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Nairobi, Kenya
 
Jose Stoute


PROFILE:

Doctor Jose Stoute


Doctor Jose Stoute and his colleague Doctor Alfred Odindo are studying malaria's affect on the most vulnerable - young children.

"Children here are repeated exposed to one bout of malaria after another after another after another until they begin to develop immunity," says Stoute. "But in the meantime, they are susceptible to complications from those repeated attacks, and that's why children here have a high mortality from malaria. The reality is that it doesn't have to be that way."

Hospitals in Kenya can't begin to handle the burden of its malaria epidemic. As much as eighty-percent of the local population may be infected with malaria at any given time.


East Africa's Lake Victoria, which is shared by Tanzania, Uganda, and Kenya, this is one of the world's largest fresh water lakes. Its fertile waters sustain more than thirty million people. Each morning the villagers of Kombewa, a small fishing settlement in Kenya, prepare to work Lake Victoria's shallow but fertile waters.

As the men ready their nets and boats, the women sort through what's left of yesterday's catch. If the weather holds and they find the right feeding grounds, the fishermen could earn twice Kenya's average income for a day's labor. It almost seems like an idyllic way of life.

Fishing boat on Lake Voctoria

Fishing boat on Lake Voctoria


But this region is located in one of Africa's unhealthiest environments. Lake Victoria is the malaria capital of the world. Thirty five hundred children live in the village of Kombewa. Over six hundred will never see their fifth birthday. The towns along Lake Victoria are located on the equator; the weather is hot and steamy — the perfect breeding ground for the deadly Anopheles mosquito, the only carrier of malaria.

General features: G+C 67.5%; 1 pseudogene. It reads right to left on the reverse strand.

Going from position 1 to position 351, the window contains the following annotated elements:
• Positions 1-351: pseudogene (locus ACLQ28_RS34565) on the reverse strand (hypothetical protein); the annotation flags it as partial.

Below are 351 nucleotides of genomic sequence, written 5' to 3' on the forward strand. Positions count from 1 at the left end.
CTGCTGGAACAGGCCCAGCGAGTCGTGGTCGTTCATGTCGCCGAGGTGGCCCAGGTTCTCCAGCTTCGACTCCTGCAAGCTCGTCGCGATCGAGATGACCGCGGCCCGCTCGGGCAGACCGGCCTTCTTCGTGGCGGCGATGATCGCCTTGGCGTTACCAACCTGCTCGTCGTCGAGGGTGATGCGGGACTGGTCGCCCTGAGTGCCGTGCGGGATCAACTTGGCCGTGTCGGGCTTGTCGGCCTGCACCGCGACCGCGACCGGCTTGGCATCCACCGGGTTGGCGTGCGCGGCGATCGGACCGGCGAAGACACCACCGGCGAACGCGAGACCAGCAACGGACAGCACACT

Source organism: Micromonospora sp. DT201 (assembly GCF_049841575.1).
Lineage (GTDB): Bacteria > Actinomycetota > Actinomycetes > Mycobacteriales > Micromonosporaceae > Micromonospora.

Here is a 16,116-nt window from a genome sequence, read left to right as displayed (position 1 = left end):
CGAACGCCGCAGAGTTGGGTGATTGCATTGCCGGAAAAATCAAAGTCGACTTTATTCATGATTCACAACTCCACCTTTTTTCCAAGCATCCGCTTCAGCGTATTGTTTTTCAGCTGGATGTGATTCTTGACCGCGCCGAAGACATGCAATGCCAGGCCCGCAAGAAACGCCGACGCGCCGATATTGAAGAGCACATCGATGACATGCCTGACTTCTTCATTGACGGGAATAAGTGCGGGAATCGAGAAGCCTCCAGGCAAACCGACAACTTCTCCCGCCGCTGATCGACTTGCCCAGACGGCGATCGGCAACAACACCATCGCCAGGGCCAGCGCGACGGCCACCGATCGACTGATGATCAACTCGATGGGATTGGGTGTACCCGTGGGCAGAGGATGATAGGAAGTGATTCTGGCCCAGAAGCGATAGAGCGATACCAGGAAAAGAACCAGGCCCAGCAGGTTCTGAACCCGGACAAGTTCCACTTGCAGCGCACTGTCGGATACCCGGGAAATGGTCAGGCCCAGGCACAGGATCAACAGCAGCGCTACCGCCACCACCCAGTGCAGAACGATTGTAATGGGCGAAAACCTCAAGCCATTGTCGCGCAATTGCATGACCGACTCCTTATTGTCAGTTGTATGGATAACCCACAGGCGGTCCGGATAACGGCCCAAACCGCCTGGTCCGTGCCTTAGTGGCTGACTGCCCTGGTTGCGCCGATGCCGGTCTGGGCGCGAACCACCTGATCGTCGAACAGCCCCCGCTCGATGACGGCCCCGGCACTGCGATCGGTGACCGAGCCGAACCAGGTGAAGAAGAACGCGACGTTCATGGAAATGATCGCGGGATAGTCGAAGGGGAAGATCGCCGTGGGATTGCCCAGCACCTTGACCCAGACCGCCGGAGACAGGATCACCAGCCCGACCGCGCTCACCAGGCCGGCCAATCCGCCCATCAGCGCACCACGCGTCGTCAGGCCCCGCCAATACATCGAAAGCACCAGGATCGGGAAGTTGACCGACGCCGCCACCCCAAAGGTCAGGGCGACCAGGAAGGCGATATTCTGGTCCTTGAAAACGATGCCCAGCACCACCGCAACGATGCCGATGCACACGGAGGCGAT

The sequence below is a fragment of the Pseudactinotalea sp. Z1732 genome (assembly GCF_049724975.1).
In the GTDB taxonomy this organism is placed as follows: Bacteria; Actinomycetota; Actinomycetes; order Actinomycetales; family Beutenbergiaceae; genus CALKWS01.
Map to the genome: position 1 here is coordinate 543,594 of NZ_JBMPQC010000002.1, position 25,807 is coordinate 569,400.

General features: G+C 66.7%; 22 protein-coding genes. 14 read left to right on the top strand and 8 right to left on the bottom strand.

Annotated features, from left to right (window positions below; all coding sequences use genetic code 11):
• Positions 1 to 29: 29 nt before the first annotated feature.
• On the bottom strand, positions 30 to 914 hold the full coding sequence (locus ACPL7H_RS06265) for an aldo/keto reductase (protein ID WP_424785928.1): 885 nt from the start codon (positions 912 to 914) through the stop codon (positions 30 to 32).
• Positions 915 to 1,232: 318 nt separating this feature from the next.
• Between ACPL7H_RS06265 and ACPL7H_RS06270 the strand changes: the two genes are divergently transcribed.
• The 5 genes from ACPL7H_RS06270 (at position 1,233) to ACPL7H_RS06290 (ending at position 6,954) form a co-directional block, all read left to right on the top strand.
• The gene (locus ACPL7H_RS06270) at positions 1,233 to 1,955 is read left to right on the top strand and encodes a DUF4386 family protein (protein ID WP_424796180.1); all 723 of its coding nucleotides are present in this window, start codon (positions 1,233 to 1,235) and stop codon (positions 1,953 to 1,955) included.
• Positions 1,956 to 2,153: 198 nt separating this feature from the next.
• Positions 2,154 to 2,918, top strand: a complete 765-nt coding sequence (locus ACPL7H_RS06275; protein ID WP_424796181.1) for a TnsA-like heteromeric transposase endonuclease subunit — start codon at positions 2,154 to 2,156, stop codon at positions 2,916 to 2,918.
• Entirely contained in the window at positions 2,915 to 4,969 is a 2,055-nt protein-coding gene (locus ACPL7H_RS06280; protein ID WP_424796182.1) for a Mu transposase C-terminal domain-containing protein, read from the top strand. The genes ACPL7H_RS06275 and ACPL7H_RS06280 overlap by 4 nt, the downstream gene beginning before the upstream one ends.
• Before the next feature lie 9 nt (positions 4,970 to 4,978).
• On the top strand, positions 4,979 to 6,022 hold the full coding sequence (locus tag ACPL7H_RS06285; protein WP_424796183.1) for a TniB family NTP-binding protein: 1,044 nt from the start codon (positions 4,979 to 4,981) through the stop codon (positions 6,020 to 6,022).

In this region, twenty-percent of children under the age of five die of malaria.

Little Yvonne Dhiambo is three years old and just recovering from her fourth bout with malaria. She still hasn't developed immunity to the disease. If she can survive a few more years she may be one of the lucky ones. In this region, twenty-percent of children under the age of five die of malaria.

Though the village of Kombewa has been hit hard by malaria the people are now faced with an equally dangerous threat. Although they appear calm, the men work with a sense of urgency. Raw sewage, over-fishing and agricultural run-off are slowly destroying the lake's ecosystem. Livelihoods and traditional lifestyles are threatened. Many are left with few choices but to abandon their ancestral fishing grounds and migrate to larger cities. Despite the optimism suggested by a soft-drink advertisement, reality here is harsh.

Local bus stations are jammed. Most are escaping from severe economic pressures. They bring with them all their possessions; very little is left behind — including the lethal malaria parasite. The most popular destination is only six hours away.

A crowded bus carries villagers to Nairobi

A crowded bus carries villagers to Nairobi


Once a small trading post in the middle of the grasslands, Nairobi is now a metropolis of over 2 million people. At first glance Kenya's capital seems like a prospering modern city.

Nairobi is ringed with impoverished shantytowns like Kibera. Over two hundred and fifty thousand migrants are crowded into less than two square miles. For those fleeing from the environmental and economic hardships of Lake Victoria, life here is even harder — unemployment is over eighty-percent — and nearly all live on less than $2 a day.

Once a small trading post in the middle of the grasslands, Nairobi is now a metropolis of over 2 million people.

With no sanitation facilities Kibera suffers from a variety of deadly infectious diseases. Even the act of collecting a few drops of tainted water is a daily struggle. Yet, until recently, Nairobi was malaria free. Today, it's hit the city with a vengeance — thousands of children are infected. The epicenter is Kibera.

Medical researchers Amy Korman and Juma Makasa are investigating the outbreak. The research team suspected that the massive migration from the countryside was linked to the spread of malaria.

And that is exactly what researchers discovered. The Anopheles mosquito was present in Nairobi because the environment was changing. Typical of many newly arrived slum dwellers, Paulina Karugo grows vegetables on a small plot of land behind her home.

Urban gardens are breeding grounds for mosquitoes.

Urban gardens are breeding grounds for mosquitoes

But in the process, she and hundreds of others have unknowingly created the perfect breeding ground for the Anopheles mosquito — a hot zone of infection.

The implications of what was discovered in Nairobi are significant; there is a definitive link between the spread of infectious disease and manmade changes to the environment. It's happening in Kenya and its happening in some of the most remote places on the planet.


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